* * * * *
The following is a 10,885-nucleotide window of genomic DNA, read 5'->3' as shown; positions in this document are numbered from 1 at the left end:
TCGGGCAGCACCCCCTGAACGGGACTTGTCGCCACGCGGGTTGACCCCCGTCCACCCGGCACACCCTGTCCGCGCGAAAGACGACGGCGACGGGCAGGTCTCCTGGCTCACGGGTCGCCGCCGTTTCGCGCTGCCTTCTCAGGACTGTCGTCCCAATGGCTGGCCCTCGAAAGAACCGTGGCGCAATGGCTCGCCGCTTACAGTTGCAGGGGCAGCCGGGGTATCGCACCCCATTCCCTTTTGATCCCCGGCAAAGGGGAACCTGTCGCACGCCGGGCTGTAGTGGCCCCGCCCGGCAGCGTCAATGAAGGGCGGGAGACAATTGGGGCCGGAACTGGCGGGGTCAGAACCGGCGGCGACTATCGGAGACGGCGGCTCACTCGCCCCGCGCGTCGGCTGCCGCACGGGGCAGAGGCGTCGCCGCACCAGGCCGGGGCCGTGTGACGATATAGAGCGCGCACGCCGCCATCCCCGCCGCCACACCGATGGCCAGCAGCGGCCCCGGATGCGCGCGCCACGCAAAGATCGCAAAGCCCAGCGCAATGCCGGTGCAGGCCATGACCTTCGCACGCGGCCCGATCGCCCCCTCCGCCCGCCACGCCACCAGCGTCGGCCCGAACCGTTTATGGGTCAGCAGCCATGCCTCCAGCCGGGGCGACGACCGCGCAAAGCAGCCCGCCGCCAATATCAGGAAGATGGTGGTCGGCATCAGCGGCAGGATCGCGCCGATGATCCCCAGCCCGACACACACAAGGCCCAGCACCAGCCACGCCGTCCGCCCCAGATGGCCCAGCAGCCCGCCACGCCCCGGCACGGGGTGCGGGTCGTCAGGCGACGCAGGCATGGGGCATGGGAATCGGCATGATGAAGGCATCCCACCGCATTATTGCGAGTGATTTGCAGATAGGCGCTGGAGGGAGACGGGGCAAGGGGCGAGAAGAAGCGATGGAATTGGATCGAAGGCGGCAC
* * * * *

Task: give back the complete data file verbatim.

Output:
The following is a 10,885-nucleotide window of genomic DNA, read 5'->3' as shown; positions in this document are numbered from 1 at the left end:
TCGGGCAGCACCCCCTGAACGGGACTTGTCGCCACGCGGGTTGACCCCCGTCCACCCGGCACACCCTGTCCGCGCGAAAGACGACGGCGACGGGCAGGTCTCCTGGCTCACGGGTCGCCGCCGTTTCGCGCTGCCTTCTCAGGACTGTCGTCCCAATGGCTGGCCCTCGAAAGAACCGTGGCGCAATGGCTCGCCGCTTACAGTTGCAGGGGCAGCCGGGGTATCGCACCCCATTCCCTTTTGATCCCCGGCAAAGGGGAACCTGTCGCACGCCGGGCTGTAGTGGCCCCGCCCGGCAGCGTCAATGAAGGGCGGGAGACAATTGGGGCCGGAACTGGCGGGGTCAGAACCGGCGGCGACTATCGGAGACGGCGGCTCACTCGCCCCGCGCGTCGGCTGCCGCACGGGGCAGAGGCGTCGCCGCACCAGGCCGGGGCCGTGTGACGATATAGAGCGCGCACGCCGCCATCCCCGCCGCCACACCGATGGCCAGCAGCGGCCCCGGATGCGCGCGCCACGCAAAGATCGCAAAGCCCAGCGCAATGCCGGTGCAGGCCATGACCTTCGCACGCGGCCCGATCGCCCCCTCCGCCCGCCACGCCACCAGCGTCGGCCCGAACCGTTTATGGGTCAGCAGCCATGCCTCCAGCCGGGGCGACGACCGCGCAAAGCAGCCCGCCGCCAATATCAGGAAGATGGTGGTCGGCATCAGCGGCAGGATCGCGCCGATGATCCCCAGCCCGACACACACAAGGCCCAGCACCAGCCACGCCGTCCGCCCCAGATGGCCCAGCAGCCCGCCACGCCCCGGCACGGGGTGCGGGTCGTCAGGCGACGCAGGCATGGGGCATGGGAATCGGCATGATGAAGGCATCCCACCGCATTATTGCGAGTGATTTGCAGATAGGCGCTGGAGGGAGACGGGGCAAGGGGCGAGAAGAAGCGATGGAATTGGATCGAAGGCGGCAC